ARO Onsite Training & Consulting Copyright 2008

VENIPUNCTURE: PART 1 ANATOMY OF THE ARM AND VEIN LOCATION
Version date January 2008

AUTHOR: Judy C. Arbique BHSc, ART (CSMLS), MLT (CSMLS), CLS (NCA) Halifax, NS

Arbique-Rendell Onsite Training & Consulting 23 Braeside Lane Halifax, NS B3M 3J6 Tel: 1-877-445-4960 Website: http://www.aroconsulting.ca

Version: January 2008 Page 1 of 21 © These copyrighted materials may not be reproduced by any means without the express permission of ARO Training & Consulting

ARO Onsite Training & Consulting Copyright 2008

Course Prerequisites: There are no course prerequisites.

Course Goals and Objectives: Goal This course will cover safe techniques and principles for assessment and selection of veins suitable for venipuncture. Course Objectives At the completion of this module, the learner will be able to: 1. 2. 3. 4. 5. 6. 7. Describe the anatomical position of veins, arteries and nerves in the cubital fossa. Locate and name three veins in the cubital fossa that are commonly used for venipuncture and venous access. List factors to consider in venous site selection. Describe situations that are causes for concern and procedures to follow when encountering each situation. Identify venous access danger areas in the cubital fossa. Describe the risk associated with each of the danger areas in the cubital fossa. Describe the differences between arteries and veins.

Version: January 2008 Page 2 of 21 © These copyrighted materials may not be reproduced by any means without the express permission of ARO Training & Consulting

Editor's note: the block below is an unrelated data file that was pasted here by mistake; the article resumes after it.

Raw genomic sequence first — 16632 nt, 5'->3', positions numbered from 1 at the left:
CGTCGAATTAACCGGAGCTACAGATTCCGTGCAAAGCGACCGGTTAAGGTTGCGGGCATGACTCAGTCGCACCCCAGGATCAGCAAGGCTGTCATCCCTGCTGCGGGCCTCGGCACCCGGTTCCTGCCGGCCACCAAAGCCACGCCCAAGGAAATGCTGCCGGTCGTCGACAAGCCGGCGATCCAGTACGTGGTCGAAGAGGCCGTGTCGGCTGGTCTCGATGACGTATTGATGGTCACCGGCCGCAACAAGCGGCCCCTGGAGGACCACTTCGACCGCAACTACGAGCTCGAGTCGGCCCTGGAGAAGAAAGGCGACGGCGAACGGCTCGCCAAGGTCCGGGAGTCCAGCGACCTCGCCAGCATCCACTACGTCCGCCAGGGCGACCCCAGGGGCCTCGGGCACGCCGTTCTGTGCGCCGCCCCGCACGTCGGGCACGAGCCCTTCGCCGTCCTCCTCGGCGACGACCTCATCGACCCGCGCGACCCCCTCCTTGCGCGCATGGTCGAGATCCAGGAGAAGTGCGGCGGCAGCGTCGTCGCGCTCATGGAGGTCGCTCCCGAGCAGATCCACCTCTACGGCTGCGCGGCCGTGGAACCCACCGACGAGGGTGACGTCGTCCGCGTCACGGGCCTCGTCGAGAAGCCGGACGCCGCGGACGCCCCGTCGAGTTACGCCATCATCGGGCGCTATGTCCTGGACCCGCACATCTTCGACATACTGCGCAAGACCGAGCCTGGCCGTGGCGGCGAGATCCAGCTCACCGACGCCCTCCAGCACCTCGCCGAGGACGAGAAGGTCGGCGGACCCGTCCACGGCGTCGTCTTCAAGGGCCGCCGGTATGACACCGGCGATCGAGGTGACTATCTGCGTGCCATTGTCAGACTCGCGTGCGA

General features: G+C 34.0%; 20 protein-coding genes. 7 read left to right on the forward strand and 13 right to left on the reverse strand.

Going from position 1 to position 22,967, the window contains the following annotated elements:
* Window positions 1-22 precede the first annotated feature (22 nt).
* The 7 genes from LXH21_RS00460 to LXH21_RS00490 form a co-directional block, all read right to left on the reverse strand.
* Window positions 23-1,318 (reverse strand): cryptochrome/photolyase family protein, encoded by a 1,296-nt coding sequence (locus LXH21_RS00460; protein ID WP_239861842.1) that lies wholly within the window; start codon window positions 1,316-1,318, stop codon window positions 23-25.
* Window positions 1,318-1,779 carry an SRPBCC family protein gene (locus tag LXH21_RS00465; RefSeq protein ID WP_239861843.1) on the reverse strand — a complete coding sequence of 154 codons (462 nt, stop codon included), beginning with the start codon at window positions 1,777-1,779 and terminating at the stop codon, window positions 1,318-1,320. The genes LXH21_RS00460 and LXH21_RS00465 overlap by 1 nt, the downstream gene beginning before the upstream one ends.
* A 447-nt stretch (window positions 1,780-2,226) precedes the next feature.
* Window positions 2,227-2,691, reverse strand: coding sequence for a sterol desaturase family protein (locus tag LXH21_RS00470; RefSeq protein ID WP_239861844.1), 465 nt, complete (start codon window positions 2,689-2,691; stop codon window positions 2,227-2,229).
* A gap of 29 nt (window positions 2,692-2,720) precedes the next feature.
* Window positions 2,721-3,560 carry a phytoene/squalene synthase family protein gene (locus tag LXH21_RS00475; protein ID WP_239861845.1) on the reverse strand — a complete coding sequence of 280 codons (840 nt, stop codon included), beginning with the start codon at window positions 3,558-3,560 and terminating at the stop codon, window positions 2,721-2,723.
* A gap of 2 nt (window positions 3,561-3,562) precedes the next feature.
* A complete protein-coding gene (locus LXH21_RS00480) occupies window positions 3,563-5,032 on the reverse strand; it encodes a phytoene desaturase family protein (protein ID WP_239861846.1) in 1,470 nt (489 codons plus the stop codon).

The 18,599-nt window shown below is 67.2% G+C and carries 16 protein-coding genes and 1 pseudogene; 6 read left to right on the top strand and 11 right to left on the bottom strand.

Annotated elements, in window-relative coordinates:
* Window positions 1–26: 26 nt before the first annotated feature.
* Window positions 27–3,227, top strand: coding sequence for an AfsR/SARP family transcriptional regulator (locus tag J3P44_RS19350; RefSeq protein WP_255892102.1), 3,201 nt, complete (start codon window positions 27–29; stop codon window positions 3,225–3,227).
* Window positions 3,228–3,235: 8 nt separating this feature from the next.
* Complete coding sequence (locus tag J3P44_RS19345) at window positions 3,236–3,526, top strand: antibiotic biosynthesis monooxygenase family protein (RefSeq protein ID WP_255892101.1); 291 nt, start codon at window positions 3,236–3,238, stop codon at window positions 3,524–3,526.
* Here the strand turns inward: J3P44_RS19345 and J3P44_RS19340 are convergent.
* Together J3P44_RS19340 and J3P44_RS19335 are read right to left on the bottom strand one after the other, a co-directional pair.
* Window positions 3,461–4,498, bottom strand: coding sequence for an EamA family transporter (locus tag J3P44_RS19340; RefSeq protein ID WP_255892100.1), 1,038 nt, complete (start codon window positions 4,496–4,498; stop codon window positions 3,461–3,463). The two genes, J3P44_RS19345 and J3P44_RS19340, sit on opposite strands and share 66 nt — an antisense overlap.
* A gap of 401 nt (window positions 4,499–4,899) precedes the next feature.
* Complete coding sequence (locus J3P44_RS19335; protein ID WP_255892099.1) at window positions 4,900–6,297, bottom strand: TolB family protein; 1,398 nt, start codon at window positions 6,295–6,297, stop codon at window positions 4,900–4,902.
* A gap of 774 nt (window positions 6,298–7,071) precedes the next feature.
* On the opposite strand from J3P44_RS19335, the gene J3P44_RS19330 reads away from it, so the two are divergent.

arteries and nerves in the cubital fossa. Version: January 2008 Page 3 of 21 © These copyrighted materials may not be reproduced by any means without the express permission of ARO Training & Consulting . venipuncture at these locations is a last resort and is only appropriate following a physician’s permission. the learner will be able to: 1. when catheter insertion is for infusion purposes it is more often performed on superficial in the lower forearm and hand. Median cubital vein 2. Locate and name three veins in the cubital fossa that are commonly used for venipuncture and venous access. 7. just below the elbow crease. List factors to consider in venous site selection. 3.1 Venous Access Introduction Blood collection and intravenous catheter insertion involve venous access: venipuncture for the purposes of blood collection is usually performed on superficial veins in the cubital fossa region. The cubital (forearm/elbow) fossa (shallow depression) may also be referred to as the antecubital fossa. The cubital fossa is the triangular-shaped depression in the anterior region of the upper forearm. 6. The anatomical structure of veins is discussed in relation to nerves and arteries that may be inadvertently punctured or otherwise damaged during blood collection. 2. Describe situations that are causes for concern and procedures to follow when encountering each situation. arteries and nerves found in the cubital fossa. 5. 4. Cephalic vein 3. Describe the risk associated with each of the danger areas in the cubital fossa. The three veins most commonly recommended for venipuncture lie in the cubital fossa: 1. Whereas. In special circumstances when there are no accessible veins in the arm. Identify venous access danger areas in the cubital fossa. 1. Basilic vein Veins on the back of the hand and in the lower arm are often used for blood collection only when there are no accessible veins in the cubital fossa. However. Module 1 Objectives At the end of this module.ARO Onsite Training & Consulting Copyright 2008 1 ANATOMY OF THE ARM AND VEIN LOCATION This module introduces participants to veins. Describe the anatomical position of veins. due to the increased risk of infection and clot formation associated with venous access of foot veins. it may be necessary to perform venipuncture on superficial veins of the foot or ankle for blood collection. Describe the differences between arteries and veins. lower forearm and hand.